FasterSkier would like to thank the Mirror Lake Inn for providing lodging and meals in Lake Placid this weekend.
WILMINGTON, N.Y. — One thing was clear to the women’s field racing the Climb to the Castle on Saturday morning: Liz Stephen (U.S. Ski Team) was not messing around. Her competitors expected a hard effort from the traditionally strong climber, but her half-mile gap on the rest of the field just three miles into the 5-mile race up Whiteface Mountain left no room for doubt that Stephen was in good shape.
She won the climb just over five minutes ahead of Jessie Diggins (SMS T2/USST) on a cool, windy and misty morning. Last September, the weather on race day was warm and calm by comparison, and yet Stephen beat her own winning time from a year ago by over a minute.
The Climb to the Castle has come to mark a fall transition for skiers; a switch from high volume training to more focused intensity, an early test against other top U.S. athletes to measure how well summer work is paying off, and a reminder that the racing season is just around the corner. Stephen’s dominant performance sends a clear message: she’s ready for winter.
USST head coach Chris Grover was surprised at how fast Stephen skied.
“She’s had one great time trial after another this summer,” he said. “It’s really good for her to know her training’s going so well.”
Stephen herself didn’t sound surprised at the finish as much as excited. Her plan at the base of the climb had been to not stress about the end result and enjoy the race.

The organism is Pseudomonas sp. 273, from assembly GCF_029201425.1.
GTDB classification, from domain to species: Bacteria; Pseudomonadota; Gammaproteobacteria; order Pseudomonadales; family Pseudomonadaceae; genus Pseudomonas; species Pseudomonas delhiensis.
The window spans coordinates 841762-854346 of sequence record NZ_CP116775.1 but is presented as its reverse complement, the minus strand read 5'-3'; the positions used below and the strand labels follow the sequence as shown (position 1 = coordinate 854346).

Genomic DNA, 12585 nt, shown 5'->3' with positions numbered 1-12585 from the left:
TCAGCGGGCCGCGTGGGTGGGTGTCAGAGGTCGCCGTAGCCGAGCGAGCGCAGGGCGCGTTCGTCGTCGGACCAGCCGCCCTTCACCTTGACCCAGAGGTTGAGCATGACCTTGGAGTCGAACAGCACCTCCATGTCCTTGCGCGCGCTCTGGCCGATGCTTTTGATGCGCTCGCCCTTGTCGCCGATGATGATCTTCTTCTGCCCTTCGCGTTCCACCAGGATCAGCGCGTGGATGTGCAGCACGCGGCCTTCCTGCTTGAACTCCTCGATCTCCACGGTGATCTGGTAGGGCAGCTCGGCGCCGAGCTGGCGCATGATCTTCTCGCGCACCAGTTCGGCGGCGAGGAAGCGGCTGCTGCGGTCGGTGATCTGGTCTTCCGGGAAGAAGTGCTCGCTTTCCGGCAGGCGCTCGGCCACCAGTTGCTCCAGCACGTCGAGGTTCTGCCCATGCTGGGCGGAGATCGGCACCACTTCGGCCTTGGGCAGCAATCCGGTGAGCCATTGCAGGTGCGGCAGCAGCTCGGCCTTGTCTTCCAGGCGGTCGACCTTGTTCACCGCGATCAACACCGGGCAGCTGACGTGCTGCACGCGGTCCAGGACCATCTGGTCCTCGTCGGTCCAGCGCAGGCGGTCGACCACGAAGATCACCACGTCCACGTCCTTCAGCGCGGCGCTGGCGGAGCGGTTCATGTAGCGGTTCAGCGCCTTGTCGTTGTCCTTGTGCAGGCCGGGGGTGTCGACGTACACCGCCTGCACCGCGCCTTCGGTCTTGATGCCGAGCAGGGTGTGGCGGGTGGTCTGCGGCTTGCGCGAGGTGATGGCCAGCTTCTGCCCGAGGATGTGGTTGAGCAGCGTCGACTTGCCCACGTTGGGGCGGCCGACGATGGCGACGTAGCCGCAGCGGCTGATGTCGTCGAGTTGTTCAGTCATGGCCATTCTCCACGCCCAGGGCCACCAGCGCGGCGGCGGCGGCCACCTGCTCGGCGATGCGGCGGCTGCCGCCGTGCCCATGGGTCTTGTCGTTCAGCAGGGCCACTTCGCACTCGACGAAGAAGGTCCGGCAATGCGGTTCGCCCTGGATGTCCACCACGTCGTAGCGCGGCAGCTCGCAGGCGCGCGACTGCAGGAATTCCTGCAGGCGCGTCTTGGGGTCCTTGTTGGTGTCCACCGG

“I went into it without so much of a plan, I just wanted to ski hard the whole time,” Stephen said at the top. “This race is uncomfortable no matter how you ski it and I was just picturing someone right in front of me. I thought I heard poles the whole time. It’s good to play tricks with your mind because on the World Cup there’s always someone there and every second matters.”
Stephen hadn’t realized she’d created such a huge lead and kept skiing as if someone would catch up to her at any moment.
“I was getting some updates, but the fog was heavy. And I’ve seen Jessie come back from minutes back before, so I knew the race was not locked up until the finish line,” she said.
Diggins knew the fight for the win was over the moment Stephen made her first breakaway.
“Liz took off and we were like, ‘Sweet, see ya! Maybe one day we’ll be a climber like you but not today,’ ” Diggins said.
With Stephen out of reach, the race for second unfolded between Diggins, Ida Sargent (CGRP/USST), Sophie Caldwell (SMS T2), Hannah Dreissigacker (CGRP/USBA) and Clare Egan (CGRP). A fairly strong wind forced skiers to take turns pulling from the front.
“It was fun to have someone to ski with this year, last year I was by myself,” said Sargent, who finished third. “This year skiing with Jessie was really fun, taking turns leading and just making it to the top as fast as possible.”
A climb like Whiteface is practically designed to inflict as much pain as possible, so the goal for many skiers on Saturday was to simply maintain it at a manageable level and hope their legs were there for the finish.
“I think the technique held on until the last five minutes, so I’m pretty happy with the process goals,” Diggins said. She focused on keeping her skiing “light and quick and not bogged down,” but also on practicing her mental approach to racing.
“When the going gets tough, instead of thinking about, ‘Wow, this hurts, this sucks,’ [I was] thinking about ‘OK, how can I keep my technique together, just keep moving?’ ” Diggins said.
As hard as the climb was, there is no rest for the weary. The U.S. team had a strength session to look forward within a few hours of finishing the race.
“That’ll be fascinating to watch,” Diggins said.
— Matt Voisin contributed reporting